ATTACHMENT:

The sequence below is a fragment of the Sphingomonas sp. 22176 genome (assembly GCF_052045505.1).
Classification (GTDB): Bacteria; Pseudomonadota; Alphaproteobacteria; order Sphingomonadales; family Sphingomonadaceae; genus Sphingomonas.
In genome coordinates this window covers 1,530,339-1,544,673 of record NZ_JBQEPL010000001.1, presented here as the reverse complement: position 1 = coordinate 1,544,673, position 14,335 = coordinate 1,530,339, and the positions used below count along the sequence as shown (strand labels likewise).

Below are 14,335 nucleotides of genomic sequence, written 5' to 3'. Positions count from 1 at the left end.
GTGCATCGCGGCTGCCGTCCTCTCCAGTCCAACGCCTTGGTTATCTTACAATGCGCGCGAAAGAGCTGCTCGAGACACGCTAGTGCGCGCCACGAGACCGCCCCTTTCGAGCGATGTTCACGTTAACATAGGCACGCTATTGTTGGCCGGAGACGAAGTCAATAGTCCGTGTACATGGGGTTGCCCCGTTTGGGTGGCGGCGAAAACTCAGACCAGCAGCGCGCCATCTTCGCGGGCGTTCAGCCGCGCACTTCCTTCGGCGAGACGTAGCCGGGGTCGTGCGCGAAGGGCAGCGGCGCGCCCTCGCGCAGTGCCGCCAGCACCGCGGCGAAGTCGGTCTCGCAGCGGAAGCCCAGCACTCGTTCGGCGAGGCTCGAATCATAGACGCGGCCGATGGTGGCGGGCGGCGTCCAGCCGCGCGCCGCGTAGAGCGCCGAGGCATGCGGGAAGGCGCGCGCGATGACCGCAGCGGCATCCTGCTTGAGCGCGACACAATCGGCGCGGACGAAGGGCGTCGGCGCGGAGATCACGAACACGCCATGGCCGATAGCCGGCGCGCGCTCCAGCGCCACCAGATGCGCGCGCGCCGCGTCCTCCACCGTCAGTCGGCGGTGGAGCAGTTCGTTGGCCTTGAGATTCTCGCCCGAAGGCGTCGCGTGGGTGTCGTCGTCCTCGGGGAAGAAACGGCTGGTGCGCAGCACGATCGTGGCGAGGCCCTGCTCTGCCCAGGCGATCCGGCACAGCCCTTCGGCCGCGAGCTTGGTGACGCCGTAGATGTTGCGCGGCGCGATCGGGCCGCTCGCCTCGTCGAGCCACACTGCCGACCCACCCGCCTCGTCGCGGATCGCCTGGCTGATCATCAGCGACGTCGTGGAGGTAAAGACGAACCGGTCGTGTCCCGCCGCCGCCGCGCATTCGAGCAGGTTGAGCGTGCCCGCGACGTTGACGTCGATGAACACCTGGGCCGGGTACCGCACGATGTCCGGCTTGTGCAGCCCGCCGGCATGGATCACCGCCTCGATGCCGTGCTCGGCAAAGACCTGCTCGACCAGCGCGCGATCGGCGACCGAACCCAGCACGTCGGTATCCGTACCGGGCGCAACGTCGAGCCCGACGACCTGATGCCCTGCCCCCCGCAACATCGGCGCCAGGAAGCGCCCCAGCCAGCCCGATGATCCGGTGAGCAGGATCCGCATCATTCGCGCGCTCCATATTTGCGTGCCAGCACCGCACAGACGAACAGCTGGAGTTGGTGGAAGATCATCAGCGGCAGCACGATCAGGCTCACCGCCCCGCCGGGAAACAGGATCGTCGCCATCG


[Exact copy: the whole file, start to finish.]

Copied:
The sequence below is a fragment of the Sphingomonas sp. 22176 genome (assembly GCF_052045505.1).
Classification (GTDB): Bacteria; Pseudomonadota; Alphaproteobacteria; order Sphingomonadales; family Sphingomonadaceae; genus Sphingomonas.
In genome coordinates this window covers 1,530,339-1,544,673 of record NZ_JBQEPL010000001.1, presented here as the reverse complement: position 1 = coordinate 1,544,673, position 14,335 = coordinate 1,530,339, and the positions used below count along the sequence as shown (strand labels likewise).

Below are 14,335 nucleotides of genomic sequence, written 5' to 3'. Positions count from 1 at the left end.
GTGCATCGCGGCTGCCGTCCTCTCCAGTCCAACGCCTTGGTTATCTTACAATGCGCGCGAAAGAGCTGCTCGAGACACGCTAGTGCGCGCCACGAGACCGCCCCTTTCGAGCGATGTTCACGTTAACATAGGCACGCTATTGTTGGCCGGAGACGAAGTCAATAGTCCGTGTACATGGGGTTGCCCCGTTTGGGTGGCGGCGAAAACTCAGACCAGCAGCGCGCCATCTTCGCGGGCGTTCAGCCGCGCACTTCCTTCGGCGAGACGTAGCCGGGGTCGTGCGCGAAGGGCAGCGGCGCGCCCTCGCGCAGTGCCGCCAGCACCGCGGCGAAGTCGGTCTCGCAGCGGAAGCCCAGCACTCGTTCGGCGAGGCTCGAATCATAGACGCGGCCGATGGTGGCGGGCGGCGTCCAGCCGCGCGCCGCGTAGAGCGCCGAGGCATGCGGGAAGGCGCGCGCGATGACCGCAGCGGCATCCTGCTTGAGCGCGACACAATCGGCGCGGACGAAGGGCGTCGGCGCGGAGATCACGAACACGCCATGGCCGATAGCCGGCGCGCGCTCCAGCGCCACCAGATGCGCGCGCGCCGCGTCCTCCACCGTCAGTCGGCGGTGGAGCAGTTCGTTGGCCTTGAGATTCTCGCCCGAAGGCGTCGCGTGGGTGTCGTCGTCCTCGGGGAAGAAACGGCTGGTGCGCAGCACGATCGTGGCGAGGCCCTGCTCTGCCCAGGCGATCCGGCACAGCCCTTCGGCCGCGAGCTTGGTGACGCCGTAGATGTTGCGCGGCGCGATCGGGCCGCTCGCCTCGTCGAGCCACACTGCCGACCCACCCGCCTCGTCGCGGATCGCCTGGCTGATCATCAGCGACGTCGTGGAGGTAAAGACGAACCGGTCGTGTCCCGCCGCCGCCGCGCATTCGAGCAGGTTGAGCGTGCCCGCGACGTTGACGTCGATGAACACCTGGGCCGGGTACCGCACGATGTCCGGCTTGTGCAGCCCGCCGGCATGGATCACCGCCTCGATGCCGTGCTCGGCAAAGACCTGCTCGACCAGCGCGCGATCGGCGACCGAACCCAGCACGTCGGTATCCGTACCGGGCGCAACGTCGAGCCCGACGACCTGATGCCCTGCCCCCCGCAACATCGGCGCCAGGAAGCGCCCCAGCCAGCCCGATGATCCGGTGAGCAGGATCCGCATCATTCGCGCGCTCCATATTTGCGTGCCAGCACCGCACAGACGAACAGCTGGAGTTGGTGGAAGATCATCAGCGGCAGCACGATCAGGCTCACCGCCCCGCCGGGAAACAGGATCGTCGCCATCG